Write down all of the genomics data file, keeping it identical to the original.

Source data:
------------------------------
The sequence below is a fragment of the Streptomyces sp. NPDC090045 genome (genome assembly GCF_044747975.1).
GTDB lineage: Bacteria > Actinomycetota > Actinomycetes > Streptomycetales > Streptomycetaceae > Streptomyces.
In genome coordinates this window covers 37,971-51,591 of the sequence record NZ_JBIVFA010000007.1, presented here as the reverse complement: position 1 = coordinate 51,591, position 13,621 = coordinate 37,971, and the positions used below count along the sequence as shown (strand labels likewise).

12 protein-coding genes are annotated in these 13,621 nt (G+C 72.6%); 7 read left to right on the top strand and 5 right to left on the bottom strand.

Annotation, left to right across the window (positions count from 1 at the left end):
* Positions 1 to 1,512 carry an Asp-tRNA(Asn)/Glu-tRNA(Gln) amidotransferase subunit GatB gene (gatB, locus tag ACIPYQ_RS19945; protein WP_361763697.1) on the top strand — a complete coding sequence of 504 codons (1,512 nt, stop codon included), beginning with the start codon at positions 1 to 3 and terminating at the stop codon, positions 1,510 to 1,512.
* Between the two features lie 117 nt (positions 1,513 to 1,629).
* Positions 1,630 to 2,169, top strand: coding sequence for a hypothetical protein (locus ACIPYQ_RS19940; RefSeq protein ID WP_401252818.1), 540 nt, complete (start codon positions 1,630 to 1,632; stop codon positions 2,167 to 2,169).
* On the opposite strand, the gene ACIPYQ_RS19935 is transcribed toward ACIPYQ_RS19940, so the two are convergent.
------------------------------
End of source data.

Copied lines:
The sequence below is a fragment of the Streptomyces sp. NPDC090045 genome (genome assembly GCF_044747975.1).
GTDB lineage: Bacteria > Actinomycetota > Actinomycetes > Streptomycetales > Streptomycetaceae > Streptomyces.
In genome coordinates this window covers 37,971-51,591 of the sequence record NZ_JBIVFA010000007.1, presented here as the reverse complement: position 1 = coordinate 51,591, position 13,621 = coordinate 37,971, and the positions used below count along the sequence as shown (strand labels likewise).

12 protein-coding genes are annotated in these 13,621 nt (G+C 72.6%); 7 read left to right on the top strand and 5 right to left on the bottom strand.

Annotation, left to right across the window (positions count from 1 at the left end):
* Positions 1 to 1,512 carry an Asp-tRNA(Asn)/Glu-tRNA(Gln) amidotransferase subunit GatB gene (gatB, locus tag ACIPYQ_RS19945; protein WP_361763697.1) on the top strand — a complete coding sequence of 504 codons (1,512 nt, stop codon included), beginning with the start codon at positions 1 to 3 and terminating at the stop codon, positions 1,510 to 1,512.
* Between the two features lie 117 nt (positions 1,513 to 1,629).
* Positions 1,630 to 2,169, top strand: coding sequence for a hypothetical protein (locus ACIPYQ_RS19940; RefSeq protein ID WP_401252818.1), 540 nt, complete (start codon positions 1,630 to 1,632; stop codon positions 2,167 to 2,169).
* On the opposite strand, the gene ACIPYQ_RS19935 is transcribed toward ACIPYQ_RS19940, so the two are convergent.